Qantas remains a dedicated Grand Prix supporter as official airline, while other major sponsors are AMP, BMW, the TAC and Coca-Cola, while a new sponsor for the crowd-pleasing V8 Supercars at the event will be a leading Australian internet service provider, Netspace.
Ferrari, McLaren and Williams are likely to be the Formula One pacesetters in Melbourne, with the two Honda-powered teams -- Jordan and British American Racing -- and Ferrari-engined Sauber hot on their heels.
Michael Schumacher, now a four-time world champion and winner of a record 53 GPs, is shooting for a third consecutive victory at Albert Park and Ferrari is seeking its fourth straight success on the street circuit.
Williams in particular, after four wins in 2001 and with its BMW engines reputed to be the most powerful in F1, looms again as a serious challenger to Ferrari's recent dominance. Team principal Sir Frank Williams says either of his drivers, Ralf Schumacher and Juan Pablo Montoya, could be world champion if his team gives them the machinery to do it.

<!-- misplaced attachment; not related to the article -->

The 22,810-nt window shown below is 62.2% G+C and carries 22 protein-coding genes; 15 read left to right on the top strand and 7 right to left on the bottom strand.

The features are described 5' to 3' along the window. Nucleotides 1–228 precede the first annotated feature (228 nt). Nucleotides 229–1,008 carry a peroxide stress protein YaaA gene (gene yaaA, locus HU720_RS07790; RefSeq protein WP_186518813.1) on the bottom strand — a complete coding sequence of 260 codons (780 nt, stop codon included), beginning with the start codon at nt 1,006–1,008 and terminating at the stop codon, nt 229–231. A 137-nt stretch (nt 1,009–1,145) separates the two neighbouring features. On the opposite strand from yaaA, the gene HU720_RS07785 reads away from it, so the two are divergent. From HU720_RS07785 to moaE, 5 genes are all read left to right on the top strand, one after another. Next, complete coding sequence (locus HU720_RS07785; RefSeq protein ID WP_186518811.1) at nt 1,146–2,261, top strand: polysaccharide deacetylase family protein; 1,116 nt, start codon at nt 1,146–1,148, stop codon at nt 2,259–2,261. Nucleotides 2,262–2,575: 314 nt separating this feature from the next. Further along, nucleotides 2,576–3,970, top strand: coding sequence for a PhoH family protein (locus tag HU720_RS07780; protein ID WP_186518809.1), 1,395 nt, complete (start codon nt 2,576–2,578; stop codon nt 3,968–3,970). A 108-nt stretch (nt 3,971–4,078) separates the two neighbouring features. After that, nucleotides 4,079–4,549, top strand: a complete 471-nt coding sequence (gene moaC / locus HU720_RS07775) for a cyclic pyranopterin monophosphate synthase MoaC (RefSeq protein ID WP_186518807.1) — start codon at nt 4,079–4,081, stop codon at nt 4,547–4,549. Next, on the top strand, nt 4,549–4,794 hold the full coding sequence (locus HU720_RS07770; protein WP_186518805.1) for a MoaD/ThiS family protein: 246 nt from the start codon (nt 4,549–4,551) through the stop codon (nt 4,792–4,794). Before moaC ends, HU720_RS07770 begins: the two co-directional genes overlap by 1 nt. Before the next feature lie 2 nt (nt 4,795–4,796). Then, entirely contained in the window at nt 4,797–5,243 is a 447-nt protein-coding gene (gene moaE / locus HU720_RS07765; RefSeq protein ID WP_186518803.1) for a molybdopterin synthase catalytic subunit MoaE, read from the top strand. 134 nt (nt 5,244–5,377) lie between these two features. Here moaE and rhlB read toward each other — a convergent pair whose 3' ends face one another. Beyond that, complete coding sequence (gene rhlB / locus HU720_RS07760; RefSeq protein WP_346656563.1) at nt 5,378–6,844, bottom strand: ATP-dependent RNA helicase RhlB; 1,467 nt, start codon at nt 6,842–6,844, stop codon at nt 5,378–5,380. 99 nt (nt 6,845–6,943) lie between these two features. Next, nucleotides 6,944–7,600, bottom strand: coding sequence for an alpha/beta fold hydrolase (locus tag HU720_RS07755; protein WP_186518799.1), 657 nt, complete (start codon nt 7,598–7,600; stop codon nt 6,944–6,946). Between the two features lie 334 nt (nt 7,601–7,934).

The 2002 season will be ushered in with BMW's sensational new MINI Cooper as the car for the stars in the Australian Grand Prix's popular celebrity challenge. The open-top Z3s took this event to new heights over the past three years, but 28 MINIs promise an even more entertaining package.
The rivalry between Australian touring car racing's two greatest names, Peter Brock and Dick Johnson, becomes a family feud at Albert Park with these icons joined by their sons, James and Steven, in a series of relay races in cars Brock and Johnson raced in the 1980s.
The Brocks will drive the 1987 Holden Commodore that Peter started in at what ultimately became his last Bathurst victory, while the Johnsons will be behind the wheel of the brutal Ford Sierra in which Dick won both the 1989 Australian Touring Car Championship and that year's Bathurst enduro.
The banquet of racing action that makes the Grand Prix so much more than any other motor sport event includes the 30 top V8 Supercars, Cleanevent's exotic Nations Cup, the Karcher Formula Ford Track Attack, and the Tattersall's Historics -- this time featuring great sports cars of the 1950s and '60s.
There's an invitational category to be announced in coming weeks, and the ever-popular corporate karts too.